Microsoft Turned Down ‘Heavy Rain’

Sep 4, 2013 by  

Heavy Rain Microsoft Header

Soaked to the bone in narrative inconsistencies and Quick-Time sequences, Heavy Rain nevertheless achieved something of a cult following back when it was released in February of 2010. Structured around the hunt for the so-called Origami murderer – a kidnapper and killer of children – Quantic Dream‘s interactive adventure turned plenty of heads upon launch, earning no end of accolades for its powerful and realistic take on the seldom-gamed themes of grief, guilt and loss.

That such a prickly, potentially controversial narrative escaped the gaze of attention-seeking interest groups must now be considered something of a minor miracle. It isn’t too much of a stretch to imagine an uninformed figurehead attacking the game as a ‘kidnapping simulator,’ where players earn points for unspeakably evil crimes. Yet, this was the very real fear behind Microsoft’s decision to pass on the celebrated title.

Speaking at this year’s BAFTA video gaming lecture on Tuesday, Quantic Dream’s Lead Designer David Cage revealed the reasoning behind his title’s eventual move to PS3-exclusivity.

“We were pitching Heavy Rain to different publishers, including Sony, and we went to Microsoft. We had a very long talk and […] they really wanted to do something with us. [However] They got scared by the fact that Heavy Rain was about kids being kidnapped, and they said, ‘This is an issue, we want to change it’. Well, we could have kidnapped cats, it would be a different experience!”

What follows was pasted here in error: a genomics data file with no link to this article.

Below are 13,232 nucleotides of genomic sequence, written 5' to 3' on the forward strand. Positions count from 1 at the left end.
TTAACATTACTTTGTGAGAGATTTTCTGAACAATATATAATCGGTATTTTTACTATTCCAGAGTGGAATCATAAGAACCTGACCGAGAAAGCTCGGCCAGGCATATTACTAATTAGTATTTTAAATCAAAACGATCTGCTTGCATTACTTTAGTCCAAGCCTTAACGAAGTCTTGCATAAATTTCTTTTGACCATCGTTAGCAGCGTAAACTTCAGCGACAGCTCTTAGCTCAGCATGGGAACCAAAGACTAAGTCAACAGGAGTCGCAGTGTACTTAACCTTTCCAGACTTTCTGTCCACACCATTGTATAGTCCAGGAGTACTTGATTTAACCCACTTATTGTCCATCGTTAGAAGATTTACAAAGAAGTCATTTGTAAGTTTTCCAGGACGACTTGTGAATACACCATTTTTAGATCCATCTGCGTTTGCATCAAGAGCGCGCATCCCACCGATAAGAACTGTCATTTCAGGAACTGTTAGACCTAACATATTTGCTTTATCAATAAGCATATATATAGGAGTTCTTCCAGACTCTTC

Fiv5 Five Heavy Rain Developer Next Game

Given the comparatively niche appeal of the title, it’s unsurprising that Microsoft chose to dispute this one element in particular. For all of their positive interest in the studio, Heavy Rain‘s major theme remains an inherently difficult sell, and one with the potential to blow up in its backers faces, if not treated with proper respect.

To Cage’s credit, he remains understanding of Microsoft’s stance, stating:

“Microsoft is a great company; I’m not complaining or criticizing […] They were scared of the scandal and scared of what people may write and what people may think. ‘Oh, this is a developer and the publisher making games about a child getting kidnapped.’”

As regards Sony, Cage makes the point that Quantic was quick to downplay any similar issues when approaching the Japanese giant, choosing instead to focus upon the project’s emotional core. Though the designer isn’t clear over which company was approach first, it’s certainly possible that Sony benefited from a more nuanced pitch following Cage’s unsuccessful meeting with Microsoft.

Did Heavy Rain‘s storyline resonate with you? Which video game is the most scandalous and/or offensive title in Microsoft’s library? Where should Quantic Dream take their unique gameplay formula next? Have your say in the comments below.

Quantic Dream’s next title Beyond: Two Souls will be released on October 8th 2013 (US) & October 11th (EU) for the PlayStation 3 platform.

Follow Sam on Twitter @GamingGoo.

Source: Digital Spy

9 Comments

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  1. I finally played this game after getting a PS3 a few months ago and it was hands down one of the worst games I’ve ever played. Microsoft didn’t lose much in my opinion.

    • Seriously? Wow. I’m pretty sure you’re going to be part of a pretty exclusive club.

    • Gameplay was incredibly repetitive, so I can see what you’re saying from one point of view. It’s like a massive registry of every conceivable use of QTE.